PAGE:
Sizing Up the Competition

Betsy Gillette, Director of Market Research and Planning, TVC

Betsy Gillette, Director of Market Research and Planning, TVC

The first step for an aspiring entrepreneur is to determine who the competition is. There are several categories to consider: companies with similar technology, companies with different technology and companies that represent indirect competition because they solve problems in a novel way. Companies in each of these categories have products that promise to solve or address the same customer problem. Another form of competition comes from the customer, who can decide to live without a product or service.

After collecting the names of competitors, an entrepreneur needs to investigate each and consider how his or her company compares with these rivals in the following ways:

Product features: How similar are products offered by these competitors? Does the competition offer some features and benefits that are better than the prospective newcomer’s?

Competitor size: Who’s the biggest competitor and how does its size impact its market position? If it’s a big company, is it focused solely on one industry, or has it branched out into others as well? Who are the smaller rivals? What is the mix of large vs. small companies? How can the new company position itself against big and small rivals?

Market share and perceptions: Who has what shares of the market and why? Are these companies considered leaders and innovators or followers? Do customers perceive the competition’s products and services to be good or adequate? How can the aspiring entrepreneur take advantage of these perceptions to win customers?

Financials: Are the dominant players achieving healthy margins in the industry? Why or why not? How have they grown or shrunk in the past several years? Are they involved in any expensive litigation? Are they content with the status quo or tightening their belts in response to the recession, thus making them vulnerable to an aggressive competitor? Knowing the answers to these questions provides clues about how these companies will react to new competition.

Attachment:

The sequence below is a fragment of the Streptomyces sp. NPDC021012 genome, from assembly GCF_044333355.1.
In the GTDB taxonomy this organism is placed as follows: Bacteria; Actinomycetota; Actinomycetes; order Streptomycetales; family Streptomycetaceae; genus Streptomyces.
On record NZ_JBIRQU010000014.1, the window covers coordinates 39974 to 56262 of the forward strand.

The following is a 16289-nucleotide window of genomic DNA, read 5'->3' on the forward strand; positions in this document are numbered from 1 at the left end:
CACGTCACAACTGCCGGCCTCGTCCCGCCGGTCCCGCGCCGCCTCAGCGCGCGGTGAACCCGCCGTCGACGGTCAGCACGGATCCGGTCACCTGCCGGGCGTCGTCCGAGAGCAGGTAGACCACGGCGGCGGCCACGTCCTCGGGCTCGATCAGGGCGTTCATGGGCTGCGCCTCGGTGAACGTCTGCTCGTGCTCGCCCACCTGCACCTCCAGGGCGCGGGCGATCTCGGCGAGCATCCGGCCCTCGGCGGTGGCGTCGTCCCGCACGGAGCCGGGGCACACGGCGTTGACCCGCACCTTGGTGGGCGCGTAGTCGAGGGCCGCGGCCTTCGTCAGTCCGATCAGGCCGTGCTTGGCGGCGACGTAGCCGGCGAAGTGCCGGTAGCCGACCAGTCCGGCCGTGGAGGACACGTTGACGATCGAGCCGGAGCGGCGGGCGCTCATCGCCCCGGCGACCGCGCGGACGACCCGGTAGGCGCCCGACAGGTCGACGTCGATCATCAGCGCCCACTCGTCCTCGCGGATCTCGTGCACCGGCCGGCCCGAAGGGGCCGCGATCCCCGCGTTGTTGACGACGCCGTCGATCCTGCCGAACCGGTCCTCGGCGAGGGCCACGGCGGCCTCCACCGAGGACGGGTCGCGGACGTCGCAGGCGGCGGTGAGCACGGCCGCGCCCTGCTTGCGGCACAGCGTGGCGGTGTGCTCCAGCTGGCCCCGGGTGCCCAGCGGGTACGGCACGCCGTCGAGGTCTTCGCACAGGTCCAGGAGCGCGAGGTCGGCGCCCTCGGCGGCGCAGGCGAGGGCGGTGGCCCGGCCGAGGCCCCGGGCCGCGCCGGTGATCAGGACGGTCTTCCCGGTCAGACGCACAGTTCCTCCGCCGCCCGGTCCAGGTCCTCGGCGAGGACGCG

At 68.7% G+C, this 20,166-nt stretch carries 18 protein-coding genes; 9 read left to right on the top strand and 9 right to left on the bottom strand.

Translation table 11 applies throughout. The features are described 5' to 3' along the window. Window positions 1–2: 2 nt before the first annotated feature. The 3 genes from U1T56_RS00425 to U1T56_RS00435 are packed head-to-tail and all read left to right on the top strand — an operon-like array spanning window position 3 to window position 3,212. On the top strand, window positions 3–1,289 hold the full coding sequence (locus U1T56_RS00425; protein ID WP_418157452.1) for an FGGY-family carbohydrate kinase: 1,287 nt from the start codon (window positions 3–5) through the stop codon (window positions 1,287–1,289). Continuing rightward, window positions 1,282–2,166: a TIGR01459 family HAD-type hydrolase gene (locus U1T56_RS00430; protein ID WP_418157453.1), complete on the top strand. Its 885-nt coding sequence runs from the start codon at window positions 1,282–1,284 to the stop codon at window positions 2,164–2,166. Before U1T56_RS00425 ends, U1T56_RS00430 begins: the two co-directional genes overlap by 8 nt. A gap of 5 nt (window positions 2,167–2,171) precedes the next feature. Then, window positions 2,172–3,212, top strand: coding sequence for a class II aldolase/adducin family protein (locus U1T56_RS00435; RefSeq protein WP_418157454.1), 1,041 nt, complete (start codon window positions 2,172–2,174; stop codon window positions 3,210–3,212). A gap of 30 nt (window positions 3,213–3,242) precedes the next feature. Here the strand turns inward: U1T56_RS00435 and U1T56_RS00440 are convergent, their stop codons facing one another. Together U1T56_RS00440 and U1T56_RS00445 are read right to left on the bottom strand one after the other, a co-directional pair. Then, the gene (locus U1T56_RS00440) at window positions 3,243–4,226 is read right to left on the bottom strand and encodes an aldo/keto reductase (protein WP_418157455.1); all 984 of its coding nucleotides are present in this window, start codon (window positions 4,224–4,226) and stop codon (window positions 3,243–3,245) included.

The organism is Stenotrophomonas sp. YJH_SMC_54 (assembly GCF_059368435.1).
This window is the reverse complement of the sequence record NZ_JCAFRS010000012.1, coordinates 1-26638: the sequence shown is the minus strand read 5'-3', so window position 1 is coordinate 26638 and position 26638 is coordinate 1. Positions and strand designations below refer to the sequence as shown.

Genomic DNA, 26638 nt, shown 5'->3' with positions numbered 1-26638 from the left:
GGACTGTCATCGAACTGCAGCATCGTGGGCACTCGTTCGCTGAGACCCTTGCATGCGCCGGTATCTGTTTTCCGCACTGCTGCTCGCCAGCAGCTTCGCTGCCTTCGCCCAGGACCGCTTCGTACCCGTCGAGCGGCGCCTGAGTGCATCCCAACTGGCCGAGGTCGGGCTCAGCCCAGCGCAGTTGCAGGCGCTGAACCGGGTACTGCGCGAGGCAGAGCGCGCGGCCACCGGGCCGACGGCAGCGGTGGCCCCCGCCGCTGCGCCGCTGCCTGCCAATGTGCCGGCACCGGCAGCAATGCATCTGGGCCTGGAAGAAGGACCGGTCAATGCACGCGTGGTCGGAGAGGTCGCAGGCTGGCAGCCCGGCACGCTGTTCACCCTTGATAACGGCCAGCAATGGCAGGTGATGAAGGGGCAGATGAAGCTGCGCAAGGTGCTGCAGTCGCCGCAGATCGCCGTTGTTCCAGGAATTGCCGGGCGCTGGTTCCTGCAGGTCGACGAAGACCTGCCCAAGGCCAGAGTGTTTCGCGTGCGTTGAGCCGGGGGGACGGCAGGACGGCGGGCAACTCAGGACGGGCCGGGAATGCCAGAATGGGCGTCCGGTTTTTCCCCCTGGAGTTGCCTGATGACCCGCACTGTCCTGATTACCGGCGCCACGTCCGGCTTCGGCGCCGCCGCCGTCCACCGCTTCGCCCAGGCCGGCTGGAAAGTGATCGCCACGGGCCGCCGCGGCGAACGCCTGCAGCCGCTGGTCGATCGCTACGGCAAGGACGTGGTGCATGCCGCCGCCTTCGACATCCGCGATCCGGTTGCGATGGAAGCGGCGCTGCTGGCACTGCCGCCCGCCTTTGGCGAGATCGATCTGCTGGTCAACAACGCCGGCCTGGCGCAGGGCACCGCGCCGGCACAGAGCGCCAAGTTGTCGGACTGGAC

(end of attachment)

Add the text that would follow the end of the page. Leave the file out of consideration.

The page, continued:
Research and development: What kind of R&D budgets do competitors have? How many patents do they have, and do any cover technologies related to the entrepreneur’s proposed products? A new business might need to anticipate a competitor’s innovations and consider partnering with someone to get to market faster.

Sales and distribution: How do competitors sell and distribute their products? Some distributors restrict the number of competing products they sell, which is something a newcomer should know in advance.

Once this information has been gathered, it should be analyzed. Some businesses use a “SWOT” analysis to determine the strengths, weaknesses, opportunities and threats associated with a business venture. Others use simple product or positioning matrixes that allow them to rank key attributes.

Whatever method is used, the aim is the same: to note any areas in which the new business is stronger and weaker than the competition in order to find its way to the top.

You can learn more by attending Technology Ventures Corporation entrepreneurial workshops. Go to the TVC Web site for more information.

This article is excerpted from the February/March issue of Innovation: America’s Journal of Technology Commercialization.

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